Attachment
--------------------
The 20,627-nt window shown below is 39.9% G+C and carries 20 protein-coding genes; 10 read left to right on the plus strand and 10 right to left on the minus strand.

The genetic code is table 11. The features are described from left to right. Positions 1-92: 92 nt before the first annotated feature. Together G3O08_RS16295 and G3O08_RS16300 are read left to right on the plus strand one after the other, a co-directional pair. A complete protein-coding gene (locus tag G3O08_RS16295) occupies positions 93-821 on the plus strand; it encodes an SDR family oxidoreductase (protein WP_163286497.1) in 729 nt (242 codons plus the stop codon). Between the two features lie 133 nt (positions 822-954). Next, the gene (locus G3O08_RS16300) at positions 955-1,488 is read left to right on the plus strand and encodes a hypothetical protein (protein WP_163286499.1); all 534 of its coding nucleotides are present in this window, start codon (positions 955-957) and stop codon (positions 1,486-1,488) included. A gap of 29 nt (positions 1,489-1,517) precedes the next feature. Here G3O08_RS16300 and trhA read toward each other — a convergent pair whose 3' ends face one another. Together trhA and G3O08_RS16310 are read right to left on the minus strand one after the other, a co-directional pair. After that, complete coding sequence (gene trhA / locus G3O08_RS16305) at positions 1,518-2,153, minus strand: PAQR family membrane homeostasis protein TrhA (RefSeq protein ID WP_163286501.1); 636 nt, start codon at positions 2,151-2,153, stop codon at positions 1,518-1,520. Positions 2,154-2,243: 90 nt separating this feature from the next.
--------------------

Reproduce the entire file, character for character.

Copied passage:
The 20,627-nt window shown below is 39.9% G+C and carries 20 protein-coding genes; 10 read left to right on the plus strand and 10 right to left on the minus strand.

The genetic code is table 11. The features are described from left to right. Positions 1-92: 92 nt before the first annotated feature. Together G3O08_RS16295 and G3O08_RS16300 are read left to right on the plus strand one after the other, a co-directional pair. A complete protein-coding gene (locus tag G3O08_RS16295) occupies positions 93-821 on the plus strand; it encodes an SDR family oxidoreductase (protein WP_163286497.1) in 729 nt (242 codons plus the stop codon). Between the two features lie 133 nt (positions 822-954). Next, the gene (locus G3O08_RS16300) at positions 955-1,488 is read left to right on the plus strand and encodes a hypothetical protein (protein WP_163286499.1); all 534 of its coding nucleotides are present in this window, start codon (positions 955-957) and stop codon (positions 1,486-1,488) included. A gap of 29 nt (positions 1,489-1,517) precedes the next feature. Here G3O08_RS16300 and trhA read toward each other — a convergent pair whose 3' ends face one another. Together trhA and G3O08_RS16310 are read right to left on the minus strand one after the other, a co-directional pair. After that, complete coding sequence (gene trhA / locus G3O08_RS16305) at positions 1,518-2,153, minus strand: PAQR family membrane homeostasis protein TrhA (RefSeq protein ID WP_163286501.1); 636 nt, start codon at positions 2,151-2,153, stop codon at positions 1,518-1,520. Positions 2,154-2,243: 90 nt separating this feature from the next.